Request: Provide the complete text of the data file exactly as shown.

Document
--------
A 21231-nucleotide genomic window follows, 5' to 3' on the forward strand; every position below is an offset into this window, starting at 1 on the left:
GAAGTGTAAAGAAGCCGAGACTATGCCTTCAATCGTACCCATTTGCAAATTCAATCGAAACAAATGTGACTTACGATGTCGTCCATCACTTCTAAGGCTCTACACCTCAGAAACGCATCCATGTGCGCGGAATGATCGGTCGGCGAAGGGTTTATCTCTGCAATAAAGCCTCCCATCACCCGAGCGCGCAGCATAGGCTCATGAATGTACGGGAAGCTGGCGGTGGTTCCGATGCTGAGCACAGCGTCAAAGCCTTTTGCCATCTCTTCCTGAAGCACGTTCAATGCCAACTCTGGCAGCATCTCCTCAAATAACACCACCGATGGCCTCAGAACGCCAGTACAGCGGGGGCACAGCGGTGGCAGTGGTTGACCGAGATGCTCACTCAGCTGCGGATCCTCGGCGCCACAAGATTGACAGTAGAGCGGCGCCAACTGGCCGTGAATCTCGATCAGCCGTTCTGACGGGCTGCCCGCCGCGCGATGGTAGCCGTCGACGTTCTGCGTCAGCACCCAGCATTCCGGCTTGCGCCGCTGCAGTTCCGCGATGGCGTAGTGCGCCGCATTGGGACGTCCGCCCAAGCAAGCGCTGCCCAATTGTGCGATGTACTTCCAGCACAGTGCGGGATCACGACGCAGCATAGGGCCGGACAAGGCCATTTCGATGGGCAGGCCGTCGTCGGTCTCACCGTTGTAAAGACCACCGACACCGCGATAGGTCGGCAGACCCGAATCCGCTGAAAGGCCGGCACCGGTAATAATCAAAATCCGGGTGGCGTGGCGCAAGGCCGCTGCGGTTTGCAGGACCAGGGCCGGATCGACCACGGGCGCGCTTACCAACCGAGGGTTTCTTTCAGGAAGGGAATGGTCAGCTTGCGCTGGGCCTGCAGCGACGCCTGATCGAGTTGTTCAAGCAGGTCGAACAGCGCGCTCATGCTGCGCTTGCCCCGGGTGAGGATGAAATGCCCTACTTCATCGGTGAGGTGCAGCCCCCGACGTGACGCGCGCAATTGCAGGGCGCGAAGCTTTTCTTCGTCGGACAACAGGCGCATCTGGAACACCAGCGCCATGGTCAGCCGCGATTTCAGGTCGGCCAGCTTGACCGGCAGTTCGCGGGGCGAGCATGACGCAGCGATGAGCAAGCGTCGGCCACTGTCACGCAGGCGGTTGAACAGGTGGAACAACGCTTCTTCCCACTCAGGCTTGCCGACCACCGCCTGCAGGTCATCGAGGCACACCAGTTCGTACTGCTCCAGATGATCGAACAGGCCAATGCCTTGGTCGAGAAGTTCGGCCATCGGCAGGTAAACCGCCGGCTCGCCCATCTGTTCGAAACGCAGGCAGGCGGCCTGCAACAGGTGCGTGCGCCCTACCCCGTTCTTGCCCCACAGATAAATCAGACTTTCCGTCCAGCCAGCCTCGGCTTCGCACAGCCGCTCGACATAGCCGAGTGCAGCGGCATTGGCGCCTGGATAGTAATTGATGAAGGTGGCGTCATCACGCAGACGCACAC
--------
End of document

A 21231-nucleotide genomic window follows, 5' to 3' on the forward strand; every position below is an offset into this window, starting at 1 on the left:
GAAGTGTAAAGAAGCCGAGACTATGCCTTCAATCGTACCCATTTGCAAATTCAATCGAAACAAATGTGACTTACGATGTCGTCCATCACTTCTAAGGCTCTACACCTCAGAAACGCATCCATGTGCGCGGAATGATCGGTCGGCGAAGGGTTTATCTCTGCAATAAAGCCTCCCATCACCCGAGCGCGCAGCATAGGCTCATGAATGTACGGGAAGCTGGCGGTGGTTCCGATGCTGAGCACAGCGTCAAAGCCTTTTGCCATCTCTTCCTGAAGCACGTTCAATGCCAACTCTGGCAGCATCTCCTCAAATAACACCACCGATGGCCTCAGAACGCCAGTACAGCGGGGGCACAGCGGTGGCAGTGGTTGACCGAGATGCTCACTCAGCTGCGGATCCTCGGCGCCACAAGATTGACAGTAGAGCGGCGCCAACTGGCCGTGAATCTCGATCAGCCGTTCTGACGGGCTGCCCGCCGCGCGATGGTAGCCGTCGACGTTCTGCGTCAGCACCCAGCATTCCGGCTTGCGCCGCTGCAGTTCCGCGATGGCGTAGTGCGCCGCATTGGGACGTCCGCCCAAGCAAGCGCTGCCCAATTGTGCGATGTACTTCCAGCACAGTGCGGGATCACGACGCAGCATAGGGCCGGACAAGGCCATTTCGATGGGCAGGCCGTCGTCGGTCTCACCGTTGTAAAGACCACCGACACCGCGATAGGTCGGCAGACCCGAATCCGCTGAAAGGCCGGCACCGGTAATAATCAAAATCCGGGTGGCGTGGCGCAAGGCCGCTGCGGTTTGCAGGACCAGGGCCGGATCGACCACGGGCGCGCTTACCAACCGAGGGTTTCTTTCAGGAAGGGAATGGTCAGCTTGCGCTGGGCCTGCAGCGACGCCTGATCGAGTTGTTCAAGCAGGTCGAACAGCGCGCTCATGCTGCGCTTGCCCCGGGTGAGGATGAAATGCCCTACTTCATCGGTGAGGTGCAGCCCCCGACGTGACGCGCGCAATTGCAGGGCGCGAAGCTTTTCTTCGTCGGACAACAGGCGCATCTGGAACACCAGCGCCATGGTCAGCCGCGATTTCAGGTCGGCCAGCTTGACCGGCAGTTCGCGGGGCGAGCATGACGCAGCGATGAGCAAGCGTCGGCCACTGTCACGCAGGCGGTTGAACAGGTGGAACAACGCTTCTTCCCACTCAGGCTTGCCGACCACCGCCTGCAGGTCATCGAGGCACACCAGTTCGTACTGCTCCAGATGATCGAACAGGCCAATGCCTTGGTCGAGAAGTTCGGCCATCGGCAGGTAAACCGCCGGCTCGCCCATCTGTTCGAAACGCAGGCAGGCGGCCTGCAACAGGTGCGTGCGCCCTACCCCGTTCTTGCCCCACAGATAAATCAGACTTTCCGTCCAGCCAGCCTCGGCTTCGCACAGCCGCTCGACATAGCCGAGTGCAGCGGCATTGGCGCCTGGATAGTAATTGATGAAGGTGGCGTCATCACGCAGACGCACAC